Share via Email Polite Charlie Simpson and Fightstar Charlie Simpson is so wildly enthusiastic about his band Fightstar's forthcoming gig at the London Astoria he is literally lost for words. He tries to tell me how excited he is, but he's so excited he can't finish any of his sentences. Still, he has a point. It's a venue steeped in rock history - Nirvana played there in the early s - and it is often used as a sort of benchmark for success: Nevertheless, there's something slightly odd about Simpson's enthusiasm for "getting to Astoria level", particularly when you take into account that less than two years ago, a group he fronted sold out Wembley Arena 11 times in the space of 12 months.
But that was Busted, the faux-punk boyband who briefly reigned supreme as Britain's biggest pop act. And, as Simpson points out, when he was playing Wembley with the band, "A lot of my friends said the same thing: Every day at work, I was in a fucked-up situation.
I was in a music career, which was amazing, and I hated it because it wasn't fulfilling me in any sense of the word. I kept thinking, imagine if this was a band I really liked, I'd be loving it. It was like torture. I had to put on this front of being. Simpson says he hasn't really talked about his time in Busted before, and indeed, he looks like a bundle of nerves, albeit a spectacularly handsome one - he chain-smokes, his legs bounce up and down, he plays fretfully with his cigarette lighter.
Then some of the media training he received as a member of Britain's premier boyband seems to kick in. I was extremely fortunate in a way. I can only talk about this in relation to my own feelings. So, I'm not saying this in an ungrateful way; there were good experiences. But it was like torture. Whatever you think of Busted or indeed Fightstar's music, it's hard not to be impressed by Simpson's bravery. That's not merely because, as his management pointed out to him, Busted's popularity showed no signs of waning - "if I'd stuck with it for another couple of years," he says, "I would never have had to work again" - but because Fightstar's music is pitched at the heavy rock market, the world of Kerrang!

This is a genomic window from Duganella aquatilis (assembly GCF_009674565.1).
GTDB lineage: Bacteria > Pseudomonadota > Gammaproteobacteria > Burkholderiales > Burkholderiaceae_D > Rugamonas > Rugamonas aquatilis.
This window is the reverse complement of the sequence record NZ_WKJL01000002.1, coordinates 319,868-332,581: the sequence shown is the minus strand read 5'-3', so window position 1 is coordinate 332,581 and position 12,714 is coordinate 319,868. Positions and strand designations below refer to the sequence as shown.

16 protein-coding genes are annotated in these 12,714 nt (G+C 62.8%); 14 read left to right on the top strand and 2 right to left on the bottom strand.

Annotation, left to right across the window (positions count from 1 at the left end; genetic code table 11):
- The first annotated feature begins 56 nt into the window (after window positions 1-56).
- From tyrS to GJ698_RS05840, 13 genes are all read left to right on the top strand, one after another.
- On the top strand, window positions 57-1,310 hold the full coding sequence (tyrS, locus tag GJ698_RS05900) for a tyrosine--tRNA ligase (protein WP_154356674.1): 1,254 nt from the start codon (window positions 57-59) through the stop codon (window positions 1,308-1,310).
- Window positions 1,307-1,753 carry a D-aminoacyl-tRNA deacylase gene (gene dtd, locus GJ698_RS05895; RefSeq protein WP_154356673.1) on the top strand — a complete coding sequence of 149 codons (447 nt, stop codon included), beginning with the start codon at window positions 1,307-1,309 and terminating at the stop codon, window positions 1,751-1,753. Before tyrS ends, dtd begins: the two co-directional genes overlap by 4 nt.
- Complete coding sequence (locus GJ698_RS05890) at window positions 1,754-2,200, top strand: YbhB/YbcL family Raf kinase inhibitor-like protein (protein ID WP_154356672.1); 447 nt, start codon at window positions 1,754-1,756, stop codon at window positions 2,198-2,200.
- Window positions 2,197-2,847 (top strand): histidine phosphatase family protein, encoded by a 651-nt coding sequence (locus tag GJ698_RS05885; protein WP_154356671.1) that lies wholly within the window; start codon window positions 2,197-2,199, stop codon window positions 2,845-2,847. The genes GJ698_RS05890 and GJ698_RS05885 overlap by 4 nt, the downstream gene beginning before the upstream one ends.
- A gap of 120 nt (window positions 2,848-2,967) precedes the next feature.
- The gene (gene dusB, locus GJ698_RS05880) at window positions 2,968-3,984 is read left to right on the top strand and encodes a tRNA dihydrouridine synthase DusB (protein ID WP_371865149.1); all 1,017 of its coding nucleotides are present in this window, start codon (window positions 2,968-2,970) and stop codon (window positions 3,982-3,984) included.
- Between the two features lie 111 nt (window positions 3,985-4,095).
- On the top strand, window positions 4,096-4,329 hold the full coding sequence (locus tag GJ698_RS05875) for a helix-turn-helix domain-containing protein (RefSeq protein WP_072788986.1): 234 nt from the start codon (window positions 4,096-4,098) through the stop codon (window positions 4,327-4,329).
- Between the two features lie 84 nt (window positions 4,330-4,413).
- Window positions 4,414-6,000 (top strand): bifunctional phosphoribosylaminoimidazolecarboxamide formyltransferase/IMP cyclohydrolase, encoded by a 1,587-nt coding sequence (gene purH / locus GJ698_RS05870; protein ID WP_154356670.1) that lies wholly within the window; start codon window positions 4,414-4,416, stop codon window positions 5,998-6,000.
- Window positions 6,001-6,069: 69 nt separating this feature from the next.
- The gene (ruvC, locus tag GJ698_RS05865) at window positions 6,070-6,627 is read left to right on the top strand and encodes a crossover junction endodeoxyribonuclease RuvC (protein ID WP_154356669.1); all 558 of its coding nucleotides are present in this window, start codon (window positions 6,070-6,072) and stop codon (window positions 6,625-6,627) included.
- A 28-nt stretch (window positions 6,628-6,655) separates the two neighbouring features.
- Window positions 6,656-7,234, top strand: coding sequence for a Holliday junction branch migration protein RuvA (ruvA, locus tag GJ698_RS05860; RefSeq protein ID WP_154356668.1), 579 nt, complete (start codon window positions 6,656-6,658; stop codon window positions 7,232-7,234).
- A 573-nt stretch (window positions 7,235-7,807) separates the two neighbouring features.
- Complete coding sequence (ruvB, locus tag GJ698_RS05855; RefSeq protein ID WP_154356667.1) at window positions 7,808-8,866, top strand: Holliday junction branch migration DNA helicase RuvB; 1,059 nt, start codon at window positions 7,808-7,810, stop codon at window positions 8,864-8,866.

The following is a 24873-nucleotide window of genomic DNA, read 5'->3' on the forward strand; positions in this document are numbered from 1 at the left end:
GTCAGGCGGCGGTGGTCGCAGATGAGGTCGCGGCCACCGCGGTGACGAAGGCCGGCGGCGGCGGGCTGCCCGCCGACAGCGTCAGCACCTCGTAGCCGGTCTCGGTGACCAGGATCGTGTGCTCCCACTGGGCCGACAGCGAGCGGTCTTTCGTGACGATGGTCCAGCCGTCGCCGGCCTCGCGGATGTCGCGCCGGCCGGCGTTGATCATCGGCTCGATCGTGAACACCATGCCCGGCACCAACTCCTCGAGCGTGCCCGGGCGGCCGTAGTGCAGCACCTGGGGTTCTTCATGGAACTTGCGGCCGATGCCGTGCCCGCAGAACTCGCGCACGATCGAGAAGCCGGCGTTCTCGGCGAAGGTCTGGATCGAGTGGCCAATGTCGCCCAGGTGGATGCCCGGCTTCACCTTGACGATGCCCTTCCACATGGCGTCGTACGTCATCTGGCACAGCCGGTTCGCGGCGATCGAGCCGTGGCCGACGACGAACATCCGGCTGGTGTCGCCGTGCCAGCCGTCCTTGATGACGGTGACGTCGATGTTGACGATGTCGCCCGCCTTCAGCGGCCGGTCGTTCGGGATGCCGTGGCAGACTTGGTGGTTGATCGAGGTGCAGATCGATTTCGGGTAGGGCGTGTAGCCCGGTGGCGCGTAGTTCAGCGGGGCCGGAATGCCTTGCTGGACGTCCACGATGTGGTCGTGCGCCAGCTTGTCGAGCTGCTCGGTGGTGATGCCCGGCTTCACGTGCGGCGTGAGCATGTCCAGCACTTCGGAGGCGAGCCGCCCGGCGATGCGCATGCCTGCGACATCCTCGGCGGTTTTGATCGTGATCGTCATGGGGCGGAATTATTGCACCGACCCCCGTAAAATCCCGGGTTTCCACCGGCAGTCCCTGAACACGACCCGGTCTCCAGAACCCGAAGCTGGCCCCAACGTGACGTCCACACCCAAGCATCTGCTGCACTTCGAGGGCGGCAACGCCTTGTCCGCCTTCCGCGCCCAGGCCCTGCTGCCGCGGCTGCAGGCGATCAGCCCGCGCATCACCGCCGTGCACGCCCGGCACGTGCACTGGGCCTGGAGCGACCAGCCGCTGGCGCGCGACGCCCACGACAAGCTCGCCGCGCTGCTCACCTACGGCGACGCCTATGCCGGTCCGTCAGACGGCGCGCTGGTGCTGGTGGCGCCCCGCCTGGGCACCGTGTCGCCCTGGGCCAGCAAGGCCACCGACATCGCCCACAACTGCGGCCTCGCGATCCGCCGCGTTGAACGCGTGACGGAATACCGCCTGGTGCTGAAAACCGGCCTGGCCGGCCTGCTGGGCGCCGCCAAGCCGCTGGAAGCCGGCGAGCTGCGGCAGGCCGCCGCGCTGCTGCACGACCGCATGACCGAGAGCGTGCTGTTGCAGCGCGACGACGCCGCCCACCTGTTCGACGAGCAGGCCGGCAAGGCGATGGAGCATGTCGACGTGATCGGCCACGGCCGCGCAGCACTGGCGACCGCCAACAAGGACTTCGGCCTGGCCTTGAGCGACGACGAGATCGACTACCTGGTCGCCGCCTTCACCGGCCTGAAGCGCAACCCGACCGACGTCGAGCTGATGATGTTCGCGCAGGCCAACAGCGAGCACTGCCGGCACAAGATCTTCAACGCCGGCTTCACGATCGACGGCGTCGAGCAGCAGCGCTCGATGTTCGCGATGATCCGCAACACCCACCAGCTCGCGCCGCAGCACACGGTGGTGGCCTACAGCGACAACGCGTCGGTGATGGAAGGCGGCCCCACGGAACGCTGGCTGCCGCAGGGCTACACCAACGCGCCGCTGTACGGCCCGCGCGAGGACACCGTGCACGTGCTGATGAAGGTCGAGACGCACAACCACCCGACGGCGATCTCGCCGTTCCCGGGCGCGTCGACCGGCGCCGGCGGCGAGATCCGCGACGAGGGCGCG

Hard rock fans are easy to mock, with their piercings, outsized clothes and pen-chant for doing that thing with their fingers that's meant to represent the devil's horns, but they are a notoriously tough crowd to impress. You can catch a flavour of their musical puritanism by talking to Dan Haigh, Fightstar's bassist. The fact that Simpson and Fightstar seem to have turned their opinions around in the past year represents one of the more remarkable reinventions in recent musical history. The reason I've been able to take all the shit that's been thrown at me is because I understand the people throwing it.
It's been my personal kind of battle to show them where I'm coming from. At the same time, I met my girlfriend, my brother was at school with me. But all in one year, Spleen's drummer got expelled, so no more band, and my girlfriend and brother left school.
I started to hate school, decided to leave. Then one day, my music teacher said he'd seen this ad - guitarist wanted for pop-punk style band. I thought I might as well do it. I wanted to play music. I didn't think about where it would go or what it would do. The other members of Busted don't know I said this, but I said, 'Something feels weird, I'm not sure this is going to work out. He said, 'Be careful, because the way this is going, it's going to be incredibly hard for you to leave it and go into a rock band.
I started to hate fame, I didn't want to go out, because I didn't want to be recognised for what I was being recognised for. Even now, it still gets to me: Day after day, I wasn't expressing my real feelings. I didn't want to upset anyone, but I was getting to the point where I might have done something stupid. So I rang my manager and said, look, I can't do this any more. The management tried to talk my parents into making me stay, and my parents were like, look, he's leaving, make the arrangements.
The day Busted split up, I was driving up to Warwick to play with Fightstar, listening to Radio 1, and these girls phone in going [tearfully], Oh, fucking Charlie, boo hoo. It just didn't bother me. I just thought, well, if you knew what I've had to deal with, you'd shut your fucking mouths. Their concept album is now officially eagerly awaited, the Astoria is sold out and Simpson is "flabbergasted" at the speed of Fightstar's acceptance.
Indeed, he is even enthusiastic about an interview he did with a guitar magazine this morning, which sounds, to the unqualified observer at least, like a protracted attempt to bore the former teen idol to death. Beneath his big hat, the eyes that once caused millions of eight-year-old hearts to break are shining with eagerness.